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Receiving Wide Coverage ... Application Denied: Monday's verdict from the high court? Thanks, but no thanks. The Supreme Court declined to review an appeals court decision over whether debt collectors must follow state usury laws, making way for a class-action suit to proceed back in district court. For now, the industry remains in limbo. ...

Read More from: BankThink

3 weeks 5 days ago
You may recall my blog post from a few weeks ago about how Kentucky attorney Eric Conn, Administrative Law Judge (ALJ) David Daugherty and Dr. Alfred Adkins among others allegedly conspired together to defraud the U.S. Government out of millions of dollars by way of rigging Social Security Administration (SSA) Disability claims. Time for an Update! One of the “others” I alluded to was former Chief ALJ Charlie Andrus, a 28-year veteran of the SSA, who this month pleaded guilty to his involvement in the elaborate scheme, according to a U.S. Department of Justice (DOJ) release.  What is interesting is that he was charged with “conspiracy to retaliate against an informant” — in other words witness tampering of all things.  Having discovered a possible whistle blower in their midst, Conn (allegedly) and Andrus set about trying to get the person fired.

Read More from: Bonds & Botes, P.C.

3 weeks 5 days ago
Wearable camera maker iON Worldwide Inc., a competitor of GoPro, filed for bankruptcy. Read the Daily Bankruptcy Review article via The Wall Street Journal. (Daily Bankruptcy Review is a daily newsletter with comprehensive coverage and analysis of emerging and in-progress insolvencies and turnarounds. For a two-week trial, visit http://on.wsj.com/DJBankruptcyNews, scroll to the bottom and click “try for free.”) EZ Worldwide Express, a bankrupt shipping firm that had a delivery contract with Forever 21 Inc., abandoned the contract after business slowed too much to make it profitable, DBR reports in WSJ. A bankruptcy judge said ex-billionaire Sam Wyly and his deceased brother’s estate owe more than $1 billion for hiding assets form the Internal Revenue Service, Bloomberg reports.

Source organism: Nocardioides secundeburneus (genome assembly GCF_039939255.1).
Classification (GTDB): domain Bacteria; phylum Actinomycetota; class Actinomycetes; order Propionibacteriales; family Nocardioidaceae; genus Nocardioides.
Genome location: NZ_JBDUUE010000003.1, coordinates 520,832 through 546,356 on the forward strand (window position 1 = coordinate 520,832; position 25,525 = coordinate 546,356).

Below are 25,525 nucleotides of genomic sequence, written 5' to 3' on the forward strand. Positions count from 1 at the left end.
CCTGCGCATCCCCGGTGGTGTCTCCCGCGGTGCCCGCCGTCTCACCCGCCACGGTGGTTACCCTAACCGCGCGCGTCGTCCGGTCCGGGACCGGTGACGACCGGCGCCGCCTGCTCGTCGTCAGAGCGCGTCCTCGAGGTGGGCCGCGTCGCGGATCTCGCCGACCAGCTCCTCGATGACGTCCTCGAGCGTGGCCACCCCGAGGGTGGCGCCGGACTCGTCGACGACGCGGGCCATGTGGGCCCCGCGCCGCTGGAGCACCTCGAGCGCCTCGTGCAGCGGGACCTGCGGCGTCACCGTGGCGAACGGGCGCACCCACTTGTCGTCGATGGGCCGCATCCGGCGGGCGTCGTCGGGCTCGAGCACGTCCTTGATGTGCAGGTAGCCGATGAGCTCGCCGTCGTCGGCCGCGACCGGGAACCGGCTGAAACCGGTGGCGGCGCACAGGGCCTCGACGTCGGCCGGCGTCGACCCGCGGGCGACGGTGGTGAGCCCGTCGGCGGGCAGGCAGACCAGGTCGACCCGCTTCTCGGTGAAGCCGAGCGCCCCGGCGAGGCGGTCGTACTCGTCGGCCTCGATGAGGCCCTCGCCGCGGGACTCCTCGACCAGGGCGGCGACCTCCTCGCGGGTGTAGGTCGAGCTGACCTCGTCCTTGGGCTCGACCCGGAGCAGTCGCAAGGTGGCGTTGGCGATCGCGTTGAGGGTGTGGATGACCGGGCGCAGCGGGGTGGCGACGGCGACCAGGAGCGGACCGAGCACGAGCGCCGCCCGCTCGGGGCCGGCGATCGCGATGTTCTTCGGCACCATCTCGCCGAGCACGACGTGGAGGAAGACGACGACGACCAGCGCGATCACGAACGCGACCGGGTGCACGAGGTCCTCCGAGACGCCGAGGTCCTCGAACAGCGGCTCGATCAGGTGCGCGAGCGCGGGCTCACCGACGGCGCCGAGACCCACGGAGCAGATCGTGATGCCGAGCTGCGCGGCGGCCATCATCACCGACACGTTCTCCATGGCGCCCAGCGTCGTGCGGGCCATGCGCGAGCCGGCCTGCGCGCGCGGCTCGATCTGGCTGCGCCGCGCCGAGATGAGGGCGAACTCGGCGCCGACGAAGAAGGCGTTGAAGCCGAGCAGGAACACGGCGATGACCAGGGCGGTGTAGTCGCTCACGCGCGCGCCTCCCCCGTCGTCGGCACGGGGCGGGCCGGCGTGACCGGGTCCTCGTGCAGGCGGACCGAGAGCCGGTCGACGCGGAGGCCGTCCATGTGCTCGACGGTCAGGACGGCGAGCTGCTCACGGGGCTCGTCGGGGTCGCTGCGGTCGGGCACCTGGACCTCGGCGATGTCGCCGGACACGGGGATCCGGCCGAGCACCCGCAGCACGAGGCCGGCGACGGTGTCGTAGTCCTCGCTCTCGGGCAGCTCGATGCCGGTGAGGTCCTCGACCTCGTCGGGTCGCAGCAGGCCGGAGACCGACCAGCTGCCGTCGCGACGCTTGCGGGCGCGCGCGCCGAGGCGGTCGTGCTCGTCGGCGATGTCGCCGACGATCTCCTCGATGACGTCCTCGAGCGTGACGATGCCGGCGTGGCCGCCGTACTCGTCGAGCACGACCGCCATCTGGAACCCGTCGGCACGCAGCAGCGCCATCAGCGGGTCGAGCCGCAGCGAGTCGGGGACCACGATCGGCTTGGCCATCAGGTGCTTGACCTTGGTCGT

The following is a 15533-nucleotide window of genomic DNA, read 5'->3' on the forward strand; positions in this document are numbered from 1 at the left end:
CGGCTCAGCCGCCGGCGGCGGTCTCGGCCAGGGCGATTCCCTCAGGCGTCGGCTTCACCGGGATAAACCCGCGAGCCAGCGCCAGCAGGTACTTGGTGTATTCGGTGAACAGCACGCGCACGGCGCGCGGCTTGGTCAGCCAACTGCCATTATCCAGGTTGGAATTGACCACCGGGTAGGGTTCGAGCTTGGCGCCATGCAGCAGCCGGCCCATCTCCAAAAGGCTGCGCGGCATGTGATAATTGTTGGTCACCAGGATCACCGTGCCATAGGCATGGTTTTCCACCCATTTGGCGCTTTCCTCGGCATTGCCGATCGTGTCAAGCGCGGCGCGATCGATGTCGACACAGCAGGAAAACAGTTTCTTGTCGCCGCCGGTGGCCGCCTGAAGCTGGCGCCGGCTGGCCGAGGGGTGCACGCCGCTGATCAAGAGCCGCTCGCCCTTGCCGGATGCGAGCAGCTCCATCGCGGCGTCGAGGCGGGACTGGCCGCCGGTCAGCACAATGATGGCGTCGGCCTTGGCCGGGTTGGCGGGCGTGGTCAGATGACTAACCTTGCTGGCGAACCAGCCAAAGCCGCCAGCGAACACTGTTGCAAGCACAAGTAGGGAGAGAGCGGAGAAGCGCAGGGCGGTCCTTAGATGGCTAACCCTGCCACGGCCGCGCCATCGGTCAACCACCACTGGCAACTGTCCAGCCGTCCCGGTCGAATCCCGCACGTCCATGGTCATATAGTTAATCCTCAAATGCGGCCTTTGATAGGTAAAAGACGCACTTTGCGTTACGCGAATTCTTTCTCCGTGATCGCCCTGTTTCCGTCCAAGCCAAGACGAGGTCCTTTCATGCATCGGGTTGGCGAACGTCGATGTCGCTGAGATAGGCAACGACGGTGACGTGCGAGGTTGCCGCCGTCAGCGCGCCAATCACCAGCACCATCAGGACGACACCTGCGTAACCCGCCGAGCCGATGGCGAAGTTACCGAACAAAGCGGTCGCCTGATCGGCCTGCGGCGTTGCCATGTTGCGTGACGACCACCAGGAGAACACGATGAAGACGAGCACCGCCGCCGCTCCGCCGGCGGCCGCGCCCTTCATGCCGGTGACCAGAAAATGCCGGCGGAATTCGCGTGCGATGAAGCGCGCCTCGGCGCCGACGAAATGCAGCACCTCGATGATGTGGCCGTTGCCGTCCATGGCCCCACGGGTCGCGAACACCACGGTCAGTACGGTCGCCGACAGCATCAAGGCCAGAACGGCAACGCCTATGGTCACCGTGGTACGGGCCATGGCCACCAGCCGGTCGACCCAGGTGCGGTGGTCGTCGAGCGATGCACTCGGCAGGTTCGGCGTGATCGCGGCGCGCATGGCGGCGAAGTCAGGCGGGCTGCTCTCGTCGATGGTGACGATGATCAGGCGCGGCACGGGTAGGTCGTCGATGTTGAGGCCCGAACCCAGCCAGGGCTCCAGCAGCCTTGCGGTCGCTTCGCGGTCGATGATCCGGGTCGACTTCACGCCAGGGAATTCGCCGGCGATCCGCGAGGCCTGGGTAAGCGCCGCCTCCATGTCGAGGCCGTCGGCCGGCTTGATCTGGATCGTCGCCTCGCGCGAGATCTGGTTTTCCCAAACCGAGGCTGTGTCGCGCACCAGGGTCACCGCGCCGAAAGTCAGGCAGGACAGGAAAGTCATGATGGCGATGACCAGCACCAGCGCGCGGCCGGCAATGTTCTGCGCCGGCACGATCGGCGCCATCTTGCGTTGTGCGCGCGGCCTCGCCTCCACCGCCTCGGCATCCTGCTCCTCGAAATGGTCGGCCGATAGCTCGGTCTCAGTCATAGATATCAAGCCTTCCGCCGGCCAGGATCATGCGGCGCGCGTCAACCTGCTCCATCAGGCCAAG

Read More from: WSJ.com: Bankruptcy Beat

3 weeks 5 days ago
Prepared for the Performance By Donald L. Swanson Advance communications among the mediator, the parties and their attorneys can be helpful in creating an organization, structure and efficiency for multiparty mediation sessions. The following are items one through five in a ten-item checklist of the types of subjects that should be addressed in the advance communications: Item One.  Settlement Impediments. To help parties divert attention from their most-cherished arguments and toward settlement possibilities, each party should provide the mediator with written answers to the following questions: (1) Why haven’t the parties settled already?, (2) What settlement possibilities might reasonably be anticipated?, (3) What impasses and impediments to settlement currently exist?, (4) What are the costs and risks of failing to settle now?, and (5) What settlement terms might be negotiated in a mediation that could not otherwise be obtained? Item Two.  Parties. Absent parties have torpedoed many a mediated settlement: (1) Are all necessary parties included in the mediation? (2) Are insurance or other indemnification rights implicated? (3) Would a party’s absence from the mediation tend to undermine or create problems for any settlement that might be achieved? Item Three.  Information and Discovery.

Read More from: Mediatbankry

3 weeks 5 days ago
Is being customer-centric a goal at your bank? YouÂ'll need to master these five practices to align employee behavior with your desire to improve the customer experience.

Read More from: BankThink

3 weeks 5 days ago
Want customers and noncustomers to hold your bank in high regard? Then get executives to offer thought leadership on social issues, rather than just having them be a mouthpiece for quarterly earnings. That's what the Reputation Institute recommends, as leadership replaces performance as a key driver of bank reputations.

Read More from: BankThink

3 weeks 5 days ago
MORTGAGE SERVICERS ARE VIOLATING CFPB RULES DUE TO ONGOING TECHNOLOGY FAILURES AND PROCESS BREAKDOWNS Consumer Financial Protection Bureau (CFPB) released a special report focused on mortgage servicers. The report found that some mortgage servicers continue to use failed technology that has already harmed consumers. Mortgage servicers bully innocent homeowners. According to the CFPB Mortgage servicers are responsible for collecting payments from the mortgage borrower and forwarding those payments to the owner of the loan. They handle customer service, collections, loan modifications, and foreclosures. Even before the financial crisis, the mortgage servicing industry at times experienced problems with bad practices and sloppy recordkeeping. As millions of borrowers fell behind on their loans because of the crisis, many servicers were unable to provide the level of service necessary to meet homeowners’ needs.